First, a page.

Wednesday, August 24, 2016

Read, Read, Read, said the Baby: Peekaboo Pals by Gareth Lucas

These aren't quite board books, but this is the closest category and the audience they're intended for, so here they are.

Opposites features colorful scenes with animals acting out the concept. There are also copious lift the flaps. A sample spread shows a pink beauty parlor. A lion getting a trim from a fox is labeled "Hairy"; lift the flap to see the bald (and shocked) lion afterwards. A yak with long bangs has the word "Straight" marching up the side of his flap; lift it to see his curly 'do with a cute bow. Finally, a zebra says "I need some color in my life!" in a "Before" picture. Lift the flap and it says "After" to match a rainbow-tinted mane and the zebra's panicked "Not every color!" to his disappearing stylist. The zebra is the only creature with any lines and after going through various scenes, including a city street, ocean, circus, bedtime, and more, a final spread shows the zebra's party, with double-fold-out flaps. Both pages fold out and have additional lift-the-flap tabs.

Peekaboo Pals: 1 2 3 is a counting book. Once again, zebra is the only talking animal and he urges various alliterative groupings of animals on in the "Animal Antics" race. The count starts with "One polar bear on a pogo stick" and continues through "Fifteen ferrets on a ferry" and up to "Twenty turtles on a train." It then goes by tens, thirty, forty and fifty and then finishes with "One hundred rabbits in a rocket." Each flap has the letter both in digital and alphabetical form (that doesn't sound quite right, but you know what I mean) and you lift the flap to reveal the animals and their transportation beneath. A little green snail shows up on each picture, hitching a ride to the finish line.

The final book in this set, Peekaboo Pals: A to Z also features alliterative animals. Each flap shows an animal and their letter. Lift the flap, and you'll see an alliterative sentence of the animal doing an action. From "A is for alligator admiring some art" to "M is for mouse making music with maracas" the text is workable but not particularly unique. Zebra once again follows along, making impatient comments as he waits for his turn, only to give the reader a little surprise under the Z flap.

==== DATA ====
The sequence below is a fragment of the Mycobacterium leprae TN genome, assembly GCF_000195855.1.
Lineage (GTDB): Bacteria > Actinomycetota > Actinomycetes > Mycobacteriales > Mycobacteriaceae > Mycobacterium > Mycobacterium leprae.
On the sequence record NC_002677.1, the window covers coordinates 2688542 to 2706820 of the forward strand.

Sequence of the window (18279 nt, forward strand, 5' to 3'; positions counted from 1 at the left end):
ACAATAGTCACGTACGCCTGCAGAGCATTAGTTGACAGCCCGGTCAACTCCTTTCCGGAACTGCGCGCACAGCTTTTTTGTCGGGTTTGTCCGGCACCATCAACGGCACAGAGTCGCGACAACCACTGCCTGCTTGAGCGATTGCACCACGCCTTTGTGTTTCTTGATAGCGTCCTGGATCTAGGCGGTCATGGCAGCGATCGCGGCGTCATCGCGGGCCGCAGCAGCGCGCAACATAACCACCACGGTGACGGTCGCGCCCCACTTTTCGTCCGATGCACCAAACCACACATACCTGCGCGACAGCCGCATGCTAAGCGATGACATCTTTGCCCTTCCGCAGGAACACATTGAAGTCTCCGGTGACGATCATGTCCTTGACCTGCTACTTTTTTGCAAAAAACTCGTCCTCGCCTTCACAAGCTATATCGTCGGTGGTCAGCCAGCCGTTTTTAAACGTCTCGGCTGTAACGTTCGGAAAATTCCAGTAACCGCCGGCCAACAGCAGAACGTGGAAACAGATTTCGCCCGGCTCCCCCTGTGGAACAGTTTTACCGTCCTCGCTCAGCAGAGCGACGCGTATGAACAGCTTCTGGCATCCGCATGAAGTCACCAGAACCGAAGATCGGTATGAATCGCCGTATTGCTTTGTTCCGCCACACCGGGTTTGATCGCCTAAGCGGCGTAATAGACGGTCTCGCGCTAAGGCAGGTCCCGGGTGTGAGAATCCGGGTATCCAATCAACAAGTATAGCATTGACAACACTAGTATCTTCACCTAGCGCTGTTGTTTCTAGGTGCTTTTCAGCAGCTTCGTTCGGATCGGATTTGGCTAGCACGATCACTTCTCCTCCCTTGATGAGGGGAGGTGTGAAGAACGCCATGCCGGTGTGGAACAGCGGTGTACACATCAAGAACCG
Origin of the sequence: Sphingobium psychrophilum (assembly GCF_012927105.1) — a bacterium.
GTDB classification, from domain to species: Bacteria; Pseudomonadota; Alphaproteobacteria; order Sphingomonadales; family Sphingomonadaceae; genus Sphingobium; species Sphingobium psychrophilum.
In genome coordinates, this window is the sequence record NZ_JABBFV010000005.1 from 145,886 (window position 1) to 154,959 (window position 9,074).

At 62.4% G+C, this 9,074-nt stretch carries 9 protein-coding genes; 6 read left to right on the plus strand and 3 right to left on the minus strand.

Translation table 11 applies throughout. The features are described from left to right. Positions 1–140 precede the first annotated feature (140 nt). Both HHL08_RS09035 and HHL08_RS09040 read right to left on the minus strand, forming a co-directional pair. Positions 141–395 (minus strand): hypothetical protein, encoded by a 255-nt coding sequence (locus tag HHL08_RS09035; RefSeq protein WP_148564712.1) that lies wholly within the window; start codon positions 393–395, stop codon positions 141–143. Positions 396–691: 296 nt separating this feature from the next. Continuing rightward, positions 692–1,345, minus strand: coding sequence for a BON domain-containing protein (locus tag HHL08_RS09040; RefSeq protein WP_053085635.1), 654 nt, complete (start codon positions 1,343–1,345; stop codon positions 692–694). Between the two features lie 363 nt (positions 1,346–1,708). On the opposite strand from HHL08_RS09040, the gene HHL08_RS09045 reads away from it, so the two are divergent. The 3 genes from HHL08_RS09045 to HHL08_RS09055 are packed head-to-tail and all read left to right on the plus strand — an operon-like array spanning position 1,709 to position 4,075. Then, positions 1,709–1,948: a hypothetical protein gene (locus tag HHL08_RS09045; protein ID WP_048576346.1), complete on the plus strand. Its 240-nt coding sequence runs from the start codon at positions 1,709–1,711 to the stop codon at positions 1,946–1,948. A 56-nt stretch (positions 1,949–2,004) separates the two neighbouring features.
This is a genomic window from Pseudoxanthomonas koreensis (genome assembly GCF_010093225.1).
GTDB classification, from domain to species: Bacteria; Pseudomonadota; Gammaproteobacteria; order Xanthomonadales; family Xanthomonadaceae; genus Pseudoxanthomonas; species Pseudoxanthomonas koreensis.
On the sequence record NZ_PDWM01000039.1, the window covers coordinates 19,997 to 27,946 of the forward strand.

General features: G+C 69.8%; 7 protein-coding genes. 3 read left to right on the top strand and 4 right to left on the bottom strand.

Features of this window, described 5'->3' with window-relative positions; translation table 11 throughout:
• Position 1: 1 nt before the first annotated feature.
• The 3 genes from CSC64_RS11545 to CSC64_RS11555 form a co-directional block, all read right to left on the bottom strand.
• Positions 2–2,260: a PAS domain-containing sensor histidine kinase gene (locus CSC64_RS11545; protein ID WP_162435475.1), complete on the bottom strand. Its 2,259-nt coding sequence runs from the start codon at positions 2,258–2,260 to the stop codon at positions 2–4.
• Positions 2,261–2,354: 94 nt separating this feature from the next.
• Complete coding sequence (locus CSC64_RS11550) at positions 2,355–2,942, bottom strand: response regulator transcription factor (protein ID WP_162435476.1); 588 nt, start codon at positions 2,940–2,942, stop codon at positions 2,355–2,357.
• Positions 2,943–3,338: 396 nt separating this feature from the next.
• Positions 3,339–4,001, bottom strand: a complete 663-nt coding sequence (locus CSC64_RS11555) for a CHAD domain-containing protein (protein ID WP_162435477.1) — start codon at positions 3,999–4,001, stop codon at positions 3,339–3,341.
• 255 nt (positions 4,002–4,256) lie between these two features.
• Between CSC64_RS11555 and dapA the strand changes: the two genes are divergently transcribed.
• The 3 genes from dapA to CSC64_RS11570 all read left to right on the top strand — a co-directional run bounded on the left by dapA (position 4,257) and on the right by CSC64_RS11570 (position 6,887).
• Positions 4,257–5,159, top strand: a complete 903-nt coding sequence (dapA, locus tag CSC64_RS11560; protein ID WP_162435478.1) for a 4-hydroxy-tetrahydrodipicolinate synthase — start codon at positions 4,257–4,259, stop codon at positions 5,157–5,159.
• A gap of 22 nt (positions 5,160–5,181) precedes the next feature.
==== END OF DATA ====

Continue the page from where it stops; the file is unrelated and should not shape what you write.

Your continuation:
The art is bright and cheerful and the text simple and works well for the age of the audience. The books themselves aren't, strictly speaking, board books. The pages are a thin cardboard - slightly thicker than shirt cardboard - and the flaps are shirt cardboard sturdiness. Each spread is folded and then bound together (it's hard to explain without seeing it) so the binding basically holds a handful of folded cardboard. I can tell by looking at it and touching it that's it's nowhere near as sturdy as a traditional board book and, apart from the tearing of the flaps, the spine will quickly disintegrate.

However, while I wouldn't recommend this for your board book section, I think it would make a fun addition to your pop-up section (if you have one) or for a toy section. I'll be adding them to my circulating toy collection and making them seem "special" will help keep them intact a little longer. They'd also be a great purchase for supervised lapsit or baby storytimes. The large size of many of the flaps will help build fine motor skills.

Verdict: A fun purchase if you are looking to add different types of pop-ups and movable books.

Peekaboo Pals: Opposites
ISBN: 9781626865228

Peekaboo Pals: 1 2 3

Peekaboo Pals: A to Z

Published 2016 by Silver Dolphin; Review copies provided by publisher; Donated to the library

Tuesday, August 23, 2016

The Forgetful Knight by Michelle Robinson and Fred Blunt

Michelle Robinson is back with another silly story, paired up with another kooky illustrator.

On a lovely clear day, a brave knight rides off on his, that's not right, he didn't have a horse. He did have a sandwich. No, I mean a sword. He had to fight....something. What was it? Oh, yeah, a dragon. Worst of all its offences, it has eaten the knight's best friend, Sir Clopalot! He can't quite remember what Sir Clopalot looked like, but he definitely misses him....

After much confusion and wackiness, the knight finally remember what really happened, gets his friend back, and all ends happily.

Blunt's colored pencil illustrations are reminiscent of Quentin Blake's messy and funny scrawls, with untidy hair, bulgy eyes, and hasty swirls denoting scales, smoke, and more. The dragon looks both cool and bored as he waits for the knight to get his act together and the fleeing townsfolk, shown in medieval disarray in the vet's office, are hilarious.

Verdict: If you're planning any fractured fairy tale storytimes or programs, or just looking for some silly reads, make sure to add this one to your list.

ISBN: 9780803740679; Published 2016 by Dial/Penguin; Review copy provided by publisher; Donated to the library

Monday, August 22, 2016

Nonfiction Monday: Otters love to play by Jonathan London, illustrated by Meilo So

I've felt ambivalent about some of London's previous nonfiction picture books, but I embrace this one whole-heartedly.

The bold text of the main narrative describes a family of otters who have moved into an old beaver lodge. "It's spring, and in a nest of moss, leaves, and grass, three newborn otter babies drink warm rich milk at their mother's teats." Frequent references to play behavior accompanies the descriptions of the otter pups' antics as they grow, learn, and live through the seasons. In addition to the primary text, there is a running narrative of information in a smaller font, explaining the instincts and reasons behind the otters' playful behavior and giving additional otter facts. There is an additional "About Otters" section at the back with more facts and a brief index.